Blurred vision in a topsy turvy world
In a recent speech MPC member Andy Haldane extolled the virtue of patience as being a key requirement of financial stability. For too long we have been impatient and looked to the short term. This myopia was a key driver for the credit bubble and subsequent crash in asset values. He illustrates the problem thus:-
“Ask your friends how they would feel if the price of their favourite luxury good were to rise by 10%. Then ask them how they would feel if the price of their house were to rise by 10%. The first is likely to be met with a frown, the second a smile. In general, people dislike goods price inflation, but like asset price inflation.
This feels rational right? Wrong. These perceptions suggest a sub-conscious myopia. Higher goods prices cut today’s disposable income. Higher asset prices cut tomorrow’s disposable income. So disliking goods price inflation and liking asset price inflation suggests a potential time-inconsistency in preferences. It is leaving as a bequest for your children the mortgage but not the house.”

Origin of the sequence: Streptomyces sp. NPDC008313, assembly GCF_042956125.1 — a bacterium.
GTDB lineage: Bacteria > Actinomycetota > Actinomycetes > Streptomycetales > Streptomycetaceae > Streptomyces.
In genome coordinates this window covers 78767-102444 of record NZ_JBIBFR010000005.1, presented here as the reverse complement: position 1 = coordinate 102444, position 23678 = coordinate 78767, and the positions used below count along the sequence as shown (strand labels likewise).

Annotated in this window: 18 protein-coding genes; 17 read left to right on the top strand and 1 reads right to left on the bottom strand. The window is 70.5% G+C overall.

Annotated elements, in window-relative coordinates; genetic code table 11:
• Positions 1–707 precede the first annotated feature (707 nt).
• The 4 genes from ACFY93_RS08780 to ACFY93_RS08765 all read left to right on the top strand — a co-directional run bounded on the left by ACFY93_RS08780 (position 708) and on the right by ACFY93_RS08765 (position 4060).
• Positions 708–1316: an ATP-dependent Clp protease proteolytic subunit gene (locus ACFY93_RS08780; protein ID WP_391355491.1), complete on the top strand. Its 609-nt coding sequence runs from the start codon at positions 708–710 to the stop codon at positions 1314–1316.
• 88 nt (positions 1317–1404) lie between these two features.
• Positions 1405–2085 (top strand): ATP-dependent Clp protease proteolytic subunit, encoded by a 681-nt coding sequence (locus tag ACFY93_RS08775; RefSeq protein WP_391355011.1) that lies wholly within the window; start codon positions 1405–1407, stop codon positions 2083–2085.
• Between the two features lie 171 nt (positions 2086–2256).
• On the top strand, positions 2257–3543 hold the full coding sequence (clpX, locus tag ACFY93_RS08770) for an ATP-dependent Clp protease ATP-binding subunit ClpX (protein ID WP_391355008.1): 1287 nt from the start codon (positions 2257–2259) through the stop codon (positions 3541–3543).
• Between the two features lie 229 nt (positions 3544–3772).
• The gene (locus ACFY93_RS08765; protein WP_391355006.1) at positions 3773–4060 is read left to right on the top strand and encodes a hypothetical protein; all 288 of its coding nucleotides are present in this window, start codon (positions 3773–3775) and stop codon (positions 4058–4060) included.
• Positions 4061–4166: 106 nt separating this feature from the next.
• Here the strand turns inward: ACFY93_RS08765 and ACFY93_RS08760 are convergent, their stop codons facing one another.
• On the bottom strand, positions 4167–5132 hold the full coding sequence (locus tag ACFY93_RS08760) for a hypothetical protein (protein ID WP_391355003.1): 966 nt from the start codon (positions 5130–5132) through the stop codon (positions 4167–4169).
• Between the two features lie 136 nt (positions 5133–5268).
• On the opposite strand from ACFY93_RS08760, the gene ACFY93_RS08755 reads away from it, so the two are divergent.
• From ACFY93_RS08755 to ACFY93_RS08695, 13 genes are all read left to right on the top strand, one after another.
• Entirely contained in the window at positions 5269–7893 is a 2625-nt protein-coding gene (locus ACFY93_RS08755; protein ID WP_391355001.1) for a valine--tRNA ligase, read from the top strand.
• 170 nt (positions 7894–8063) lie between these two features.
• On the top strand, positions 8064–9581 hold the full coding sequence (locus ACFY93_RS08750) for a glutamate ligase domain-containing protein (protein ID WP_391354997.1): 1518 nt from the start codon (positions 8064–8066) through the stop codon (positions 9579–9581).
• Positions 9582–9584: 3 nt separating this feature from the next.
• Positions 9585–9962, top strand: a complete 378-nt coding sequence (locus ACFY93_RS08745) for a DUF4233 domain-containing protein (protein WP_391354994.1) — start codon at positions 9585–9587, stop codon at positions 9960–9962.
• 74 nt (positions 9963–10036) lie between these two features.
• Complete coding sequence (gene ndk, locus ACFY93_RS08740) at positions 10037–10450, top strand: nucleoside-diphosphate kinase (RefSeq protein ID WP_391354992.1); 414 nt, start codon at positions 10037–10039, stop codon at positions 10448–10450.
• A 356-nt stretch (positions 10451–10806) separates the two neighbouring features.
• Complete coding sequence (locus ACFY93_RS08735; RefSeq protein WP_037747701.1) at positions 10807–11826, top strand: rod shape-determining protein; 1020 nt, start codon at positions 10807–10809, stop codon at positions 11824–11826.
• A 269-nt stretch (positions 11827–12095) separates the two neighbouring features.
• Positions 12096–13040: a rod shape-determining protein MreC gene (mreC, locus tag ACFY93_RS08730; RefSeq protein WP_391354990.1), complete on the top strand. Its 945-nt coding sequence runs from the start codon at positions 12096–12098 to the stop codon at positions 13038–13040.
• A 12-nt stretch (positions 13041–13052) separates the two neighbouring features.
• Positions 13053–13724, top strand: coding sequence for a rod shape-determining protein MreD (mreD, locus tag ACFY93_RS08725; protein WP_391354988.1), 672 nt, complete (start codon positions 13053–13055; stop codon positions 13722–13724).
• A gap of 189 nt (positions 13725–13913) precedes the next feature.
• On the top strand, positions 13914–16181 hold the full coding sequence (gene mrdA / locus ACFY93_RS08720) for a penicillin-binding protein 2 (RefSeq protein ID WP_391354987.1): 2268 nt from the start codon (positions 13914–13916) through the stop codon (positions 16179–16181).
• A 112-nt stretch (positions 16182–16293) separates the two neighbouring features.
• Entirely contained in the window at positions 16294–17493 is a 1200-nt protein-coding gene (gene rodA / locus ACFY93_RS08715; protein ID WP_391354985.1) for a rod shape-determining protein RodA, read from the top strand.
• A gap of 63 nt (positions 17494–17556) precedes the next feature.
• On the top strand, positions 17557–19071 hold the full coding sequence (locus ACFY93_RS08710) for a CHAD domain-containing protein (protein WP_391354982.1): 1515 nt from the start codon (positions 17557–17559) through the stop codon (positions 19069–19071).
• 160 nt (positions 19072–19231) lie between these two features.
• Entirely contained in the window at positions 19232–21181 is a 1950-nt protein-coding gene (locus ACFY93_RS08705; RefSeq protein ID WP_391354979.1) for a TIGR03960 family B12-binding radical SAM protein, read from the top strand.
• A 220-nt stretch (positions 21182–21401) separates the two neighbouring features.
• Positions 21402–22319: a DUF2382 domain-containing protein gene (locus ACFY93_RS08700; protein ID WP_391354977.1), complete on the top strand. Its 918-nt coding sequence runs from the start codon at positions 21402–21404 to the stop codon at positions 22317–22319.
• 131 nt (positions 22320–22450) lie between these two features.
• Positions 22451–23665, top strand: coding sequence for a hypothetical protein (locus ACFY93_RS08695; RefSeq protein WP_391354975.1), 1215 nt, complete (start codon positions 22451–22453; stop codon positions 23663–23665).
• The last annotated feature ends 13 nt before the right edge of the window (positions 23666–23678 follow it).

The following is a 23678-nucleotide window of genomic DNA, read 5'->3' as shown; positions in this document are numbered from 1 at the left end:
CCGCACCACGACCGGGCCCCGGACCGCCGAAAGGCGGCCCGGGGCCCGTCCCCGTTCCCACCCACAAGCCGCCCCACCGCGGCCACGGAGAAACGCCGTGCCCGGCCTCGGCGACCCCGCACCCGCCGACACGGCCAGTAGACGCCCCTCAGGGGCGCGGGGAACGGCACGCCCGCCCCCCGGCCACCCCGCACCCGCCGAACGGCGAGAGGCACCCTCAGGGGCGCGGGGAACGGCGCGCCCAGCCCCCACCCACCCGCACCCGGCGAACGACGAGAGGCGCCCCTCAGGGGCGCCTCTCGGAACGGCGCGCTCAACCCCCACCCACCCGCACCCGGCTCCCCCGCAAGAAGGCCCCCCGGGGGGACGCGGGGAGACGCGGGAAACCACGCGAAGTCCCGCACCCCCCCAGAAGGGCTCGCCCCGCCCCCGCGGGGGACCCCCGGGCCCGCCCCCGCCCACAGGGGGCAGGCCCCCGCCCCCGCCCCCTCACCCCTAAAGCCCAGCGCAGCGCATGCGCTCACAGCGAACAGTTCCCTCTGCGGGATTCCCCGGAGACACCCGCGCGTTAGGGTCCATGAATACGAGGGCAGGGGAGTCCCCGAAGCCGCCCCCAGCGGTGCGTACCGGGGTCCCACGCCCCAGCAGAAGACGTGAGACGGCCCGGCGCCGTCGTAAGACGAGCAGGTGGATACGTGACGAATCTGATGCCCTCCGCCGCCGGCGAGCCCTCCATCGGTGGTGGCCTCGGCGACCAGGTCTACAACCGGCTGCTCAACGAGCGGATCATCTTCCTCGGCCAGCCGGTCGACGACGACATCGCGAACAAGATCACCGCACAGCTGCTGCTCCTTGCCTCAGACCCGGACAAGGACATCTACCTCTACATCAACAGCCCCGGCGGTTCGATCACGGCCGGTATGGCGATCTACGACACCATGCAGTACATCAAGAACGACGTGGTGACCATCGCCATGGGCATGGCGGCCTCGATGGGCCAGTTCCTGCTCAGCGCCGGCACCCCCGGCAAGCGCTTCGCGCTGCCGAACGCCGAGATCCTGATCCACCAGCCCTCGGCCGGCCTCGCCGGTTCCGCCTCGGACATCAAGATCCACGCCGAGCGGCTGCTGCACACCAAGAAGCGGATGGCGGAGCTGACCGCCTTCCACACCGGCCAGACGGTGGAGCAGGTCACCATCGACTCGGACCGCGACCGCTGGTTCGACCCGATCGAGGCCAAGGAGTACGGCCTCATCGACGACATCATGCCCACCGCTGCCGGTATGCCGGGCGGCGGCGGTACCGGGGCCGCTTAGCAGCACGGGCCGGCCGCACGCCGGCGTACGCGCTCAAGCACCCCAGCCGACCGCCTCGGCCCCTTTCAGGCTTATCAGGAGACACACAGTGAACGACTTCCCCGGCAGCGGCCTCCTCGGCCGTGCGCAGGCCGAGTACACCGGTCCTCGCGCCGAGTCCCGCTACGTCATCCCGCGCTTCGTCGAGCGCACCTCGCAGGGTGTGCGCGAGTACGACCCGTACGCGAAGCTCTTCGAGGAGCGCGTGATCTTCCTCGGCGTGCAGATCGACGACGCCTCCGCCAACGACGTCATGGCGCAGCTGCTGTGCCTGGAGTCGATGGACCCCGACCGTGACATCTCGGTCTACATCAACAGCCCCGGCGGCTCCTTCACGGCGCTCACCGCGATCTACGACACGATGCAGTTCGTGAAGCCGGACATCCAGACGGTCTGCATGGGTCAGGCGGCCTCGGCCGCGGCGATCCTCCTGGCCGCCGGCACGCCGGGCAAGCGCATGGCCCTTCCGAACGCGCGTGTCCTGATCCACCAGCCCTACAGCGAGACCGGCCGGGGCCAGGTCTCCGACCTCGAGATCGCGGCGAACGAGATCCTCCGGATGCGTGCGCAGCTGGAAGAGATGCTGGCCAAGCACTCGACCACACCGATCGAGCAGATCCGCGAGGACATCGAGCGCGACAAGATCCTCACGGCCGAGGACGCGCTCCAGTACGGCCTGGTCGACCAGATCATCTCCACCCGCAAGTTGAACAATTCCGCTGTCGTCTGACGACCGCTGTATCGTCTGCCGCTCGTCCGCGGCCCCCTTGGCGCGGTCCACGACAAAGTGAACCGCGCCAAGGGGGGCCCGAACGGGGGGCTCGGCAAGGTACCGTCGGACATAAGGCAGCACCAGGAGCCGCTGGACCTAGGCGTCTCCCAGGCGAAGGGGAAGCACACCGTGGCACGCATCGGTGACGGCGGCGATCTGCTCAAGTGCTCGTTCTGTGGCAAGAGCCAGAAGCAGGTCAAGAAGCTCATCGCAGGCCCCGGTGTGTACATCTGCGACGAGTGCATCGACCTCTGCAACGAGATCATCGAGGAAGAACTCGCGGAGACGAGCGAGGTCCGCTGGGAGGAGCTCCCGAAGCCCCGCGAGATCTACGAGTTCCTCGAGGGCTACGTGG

According to a recent survey by AVIVA a surprising proportion of the over 50’s are seriously in debt, have little by way of savings and still owe substantial amounts on their mortgages. On top of this an increasing number are looking to equity release to try to bolster their living standards in retirement. Maybe the next generation will have no option but to take the long view.
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